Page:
Tears for the Hopeless

There were a few young boys who lived near our house in Nakuru, Kenya. They’d often approach us when we were out buying groceries. And even though they didn’t speak the same language as us, they still managed to communicate. A simple gesture was enough.

All they wanted was some spare change to buy glue. And in sniffing the fumes of that glue, just maybe they could get high enough to forget. To forget that they hadn’t eaten a meal for days. To forget that their bodies were tired and broken. To forget the cold nights out on the streets – breathing the foul smoke of a burning tire for the sake of staying warm. To forget that no one wanted them.


When I used to work downtown, I passed the same old man nearly every day. He had a white beard and a knotted cane. And to everyone who passed, he offered a song of blessing – though it was out of tune and heavyhearted.

And on those days filled with icy rain or gusting winds, you could still see him sitting there on that black, upside-down crate. He’d hold out an empty paper cup, hoping that the blessings in his songs would come back to him – even if they were only enough for a bite to eat, a bed to sleep on, or a drink to warm against the cold winter nights.


I once saw a man on the train platform. He walked, pacing back and forth and staring blankly off into the distance. He looked exhausted. When the train arrived, he boarded the same car as I did.

He was crying. He hadn’t slept in 48 hours. His wife had died the day before, and he was alone. It was New Years Eve.


I remember these people. I remember their pain.

Why must they bear such suffering? Why must they be alone and without hope?

Such hardship. Such heartache. How can I stand in the face of it all? It often feels I am so powerless – so helpless.

standing in the storm
amid the rain of lightning
breaking all around
and beneath the thunder’s roar
who shall hear the falling tears

There are times where the only thing we can do is allow ourselves to embrace the hurt. We don’t have to have the answers. It is enough that we care.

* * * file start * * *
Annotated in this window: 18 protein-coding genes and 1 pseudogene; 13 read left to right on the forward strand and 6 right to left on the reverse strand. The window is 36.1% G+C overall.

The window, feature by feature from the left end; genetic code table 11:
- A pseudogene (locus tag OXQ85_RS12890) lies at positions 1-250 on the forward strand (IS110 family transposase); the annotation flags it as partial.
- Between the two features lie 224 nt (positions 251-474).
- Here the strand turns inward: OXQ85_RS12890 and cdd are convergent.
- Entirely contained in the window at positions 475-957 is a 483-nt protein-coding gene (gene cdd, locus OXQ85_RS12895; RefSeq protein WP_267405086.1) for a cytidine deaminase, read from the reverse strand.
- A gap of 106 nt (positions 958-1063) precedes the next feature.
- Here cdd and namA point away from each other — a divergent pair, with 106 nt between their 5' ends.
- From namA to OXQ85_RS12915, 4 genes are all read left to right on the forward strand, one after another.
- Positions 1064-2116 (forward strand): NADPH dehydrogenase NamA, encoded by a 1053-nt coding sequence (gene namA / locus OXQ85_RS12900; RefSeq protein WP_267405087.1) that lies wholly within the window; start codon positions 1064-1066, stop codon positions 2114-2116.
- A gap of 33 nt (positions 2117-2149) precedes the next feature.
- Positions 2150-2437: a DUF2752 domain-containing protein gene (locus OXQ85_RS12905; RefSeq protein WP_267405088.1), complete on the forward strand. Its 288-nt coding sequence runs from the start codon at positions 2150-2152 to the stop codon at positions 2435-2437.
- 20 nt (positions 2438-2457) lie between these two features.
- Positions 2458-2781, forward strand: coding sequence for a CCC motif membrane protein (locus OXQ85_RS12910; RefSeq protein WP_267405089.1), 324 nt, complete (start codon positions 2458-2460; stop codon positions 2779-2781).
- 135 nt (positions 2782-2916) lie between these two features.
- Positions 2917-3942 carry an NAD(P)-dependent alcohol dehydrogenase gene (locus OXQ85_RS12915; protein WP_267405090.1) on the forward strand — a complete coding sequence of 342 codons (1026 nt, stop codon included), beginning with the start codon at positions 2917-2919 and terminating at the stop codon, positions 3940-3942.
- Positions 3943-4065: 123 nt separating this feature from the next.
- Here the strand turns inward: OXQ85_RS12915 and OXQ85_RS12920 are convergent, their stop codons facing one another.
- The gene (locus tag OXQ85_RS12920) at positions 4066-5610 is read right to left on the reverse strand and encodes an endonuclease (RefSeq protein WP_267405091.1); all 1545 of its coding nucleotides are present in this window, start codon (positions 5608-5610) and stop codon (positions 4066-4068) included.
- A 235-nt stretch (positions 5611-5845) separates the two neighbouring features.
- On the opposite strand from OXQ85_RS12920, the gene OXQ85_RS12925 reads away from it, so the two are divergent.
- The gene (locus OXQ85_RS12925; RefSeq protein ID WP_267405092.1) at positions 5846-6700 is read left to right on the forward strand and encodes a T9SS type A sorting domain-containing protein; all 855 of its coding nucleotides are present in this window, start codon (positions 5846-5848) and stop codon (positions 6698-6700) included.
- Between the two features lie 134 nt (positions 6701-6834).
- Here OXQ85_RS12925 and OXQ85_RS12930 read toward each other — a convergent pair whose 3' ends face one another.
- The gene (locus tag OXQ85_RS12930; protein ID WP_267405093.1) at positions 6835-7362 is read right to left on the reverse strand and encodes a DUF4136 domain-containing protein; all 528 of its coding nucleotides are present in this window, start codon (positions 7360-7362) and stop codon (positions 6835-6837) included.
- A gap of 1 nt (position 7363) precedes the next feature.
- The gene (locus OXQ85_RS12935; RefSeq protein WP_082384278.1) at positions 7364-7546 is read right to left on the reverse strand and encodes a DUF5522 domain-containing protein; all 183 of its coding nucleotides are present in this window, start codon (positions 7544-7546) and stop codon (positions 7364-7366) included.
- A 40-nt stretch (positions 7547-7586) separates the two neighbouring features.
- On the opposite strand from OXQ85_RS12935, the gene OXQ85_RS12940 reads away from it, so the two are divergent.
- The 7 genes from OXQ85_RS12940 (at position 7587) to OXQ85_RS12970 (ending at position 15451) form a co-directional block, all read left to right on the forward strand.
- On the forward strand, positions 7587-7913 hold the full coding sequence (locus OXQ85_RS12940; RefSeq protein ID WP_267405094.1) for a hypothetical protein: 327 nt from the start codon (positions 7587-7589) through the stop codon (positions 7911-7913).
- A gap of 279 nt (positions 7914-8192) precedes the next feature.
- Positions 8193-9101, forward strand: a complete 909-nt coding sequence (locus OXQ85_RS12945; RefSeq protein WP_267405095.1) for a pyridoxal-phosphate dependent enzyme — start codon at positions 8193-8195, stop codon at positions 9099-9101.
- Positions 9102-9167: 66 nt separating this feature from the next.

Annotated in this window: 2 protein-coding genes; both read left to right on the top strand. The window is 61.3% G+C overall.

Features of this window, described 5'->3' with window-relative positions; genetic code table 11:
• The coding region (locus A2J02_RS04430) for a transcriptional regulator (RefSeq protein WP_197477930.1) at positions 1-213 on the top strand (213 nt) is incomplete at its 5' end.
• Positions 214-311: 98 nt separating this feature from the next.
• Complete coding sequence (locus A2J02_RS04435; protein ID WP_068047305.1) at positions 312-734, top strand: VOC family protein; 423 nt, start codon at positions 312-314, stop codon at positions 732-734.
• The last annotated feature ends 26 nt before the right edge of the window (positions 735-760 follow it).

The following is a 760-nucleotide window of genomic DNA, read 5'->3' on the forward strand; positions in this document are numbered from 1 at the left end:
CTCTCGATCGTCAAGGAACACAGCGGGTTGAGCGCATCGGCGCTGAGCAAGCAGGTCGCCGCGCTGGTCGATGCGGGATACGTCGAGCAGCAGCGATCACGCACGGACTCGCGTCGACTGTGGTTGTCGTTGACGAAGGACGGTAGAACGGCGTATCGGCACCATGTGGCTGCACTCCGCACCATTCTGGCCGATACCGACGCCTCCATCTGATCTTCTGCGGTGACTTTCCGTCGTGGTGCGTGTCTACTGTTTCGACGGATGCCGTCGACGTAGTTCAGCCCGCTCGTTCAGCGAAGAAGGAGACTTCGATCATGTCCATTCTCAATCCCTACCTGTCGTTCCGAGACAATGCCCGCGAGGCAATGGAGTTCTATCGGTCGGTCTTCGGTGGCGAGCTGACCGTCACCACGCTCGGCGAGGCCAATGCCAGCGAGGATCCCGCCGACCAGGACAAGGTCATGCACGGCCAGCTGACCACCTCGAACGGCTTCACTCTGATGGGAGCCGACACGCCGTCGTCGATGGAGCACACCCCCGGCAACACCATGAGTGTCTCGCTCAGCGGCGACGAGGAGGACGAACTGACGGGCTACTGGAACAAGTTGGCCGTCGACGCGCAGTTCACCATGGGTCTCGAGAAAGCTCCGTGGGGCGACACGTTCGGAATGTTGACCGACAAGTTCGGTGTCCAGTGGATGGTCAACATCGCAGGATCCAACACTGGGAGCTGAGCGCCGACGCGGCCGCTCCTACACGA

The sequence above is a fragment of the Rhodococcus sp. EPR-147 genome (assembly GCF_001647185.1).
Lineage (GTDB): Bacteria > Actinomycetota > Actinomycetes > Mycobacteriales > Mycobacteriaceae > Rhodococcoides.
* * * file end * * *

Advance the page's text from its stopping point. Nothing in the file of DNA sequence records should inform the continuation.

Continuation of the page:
Sometimes the only appropriate response is tears.


6 thoughts on “Tears for the Hopeless”

  1. Hi Josh,
    You are right, it hurts when sombody is suffering and we are so powerless and all we do is shed tears with restless sleepless nights. This is a noble gift, to care and show concern. A great noble ministry you are in Josh. Your parents are the same.

  2. I know I don’t cry enough. It is easy to feel comfortable with a calloused heart. Your blog last week was a good reminder of a discipline that can keep that heart tender.

  3. I have been working on the same issue ,sort of. It is- how much pain of others do I take on ? This is hard for me to figure out,and I dont know the answer . If I take on too much , it pulls me down or into it. If I ignore it I miss out on some piece of my role and feel cold and uninvolved. We can’t take on every issue that touches us , but how many can we take on, and in what ways. What if we are capable of much more, but we don’t activate it because we don’t believe it. I think ,in part , the suffering of others is designed to activate something inside us, to expand our self image for what we are capable of doing. Thats the part of the serenity prayer that troubles me. We are supposed to accept what we cannot change . But I think there are things we can change that seem impossible , so accepting those things is error.

    1. These are such great questions. Though I have to say I don’t have any firm answers either. It’s a constant tension. And in many ways, leaning into that tension is at the heart of my journey and exploration. I can, however, offer a bit of what I’m learning.

      First is that it starts with our practice. I agree with you that we have more potential than we realize. It’s up to us to keep exploring ourselves. It’s up to us to keep pushing our perceived boundaries and limits. And from that we can better serve the needs around us.

      Also, we often just have to choose something to focus on. There’s a lot of need in the world, but it’s OK for us not to help with everything. For the many things we can’t change, sometimes the best thing we can do is offer a prayer of compassion and return to the work we’re called to do.

      And when we get overwhelmed, it’s worth looking at what is good. Even though there is much pain and hardship in a situation, there are also things that are good and worth celebrating. It’s not all good, but it’s also not all bad.

  4. Josh,

    Learning to be with the suffering (our own and the world’s) is (I believe) a life long journey.

    You highlighted some examples that feel challenging to ever know how or what to say or do for the other person… Yes sometimes it’s enough to be present with the other person, for a shining moment, reflect with our eyes – you are loved and all is well, even if it doesn’t feel that way in this moment.

    Once, a toothless man shoved a flower in my hands as he saw me crying waiting for a bus – he didn’t stick around to find out what happened, didn’t say a word. It was the most profound healing I have ever received. Like, even in THIS moment, there is joy and beauty to be found.

    Love to you Josh, so appreciating your gifts you share,


    1. It does all come back to that fundamental need, doesn’t it? The need to be seen (even if it’s only in a small way).

      Thanks for sharing the story of the flower.

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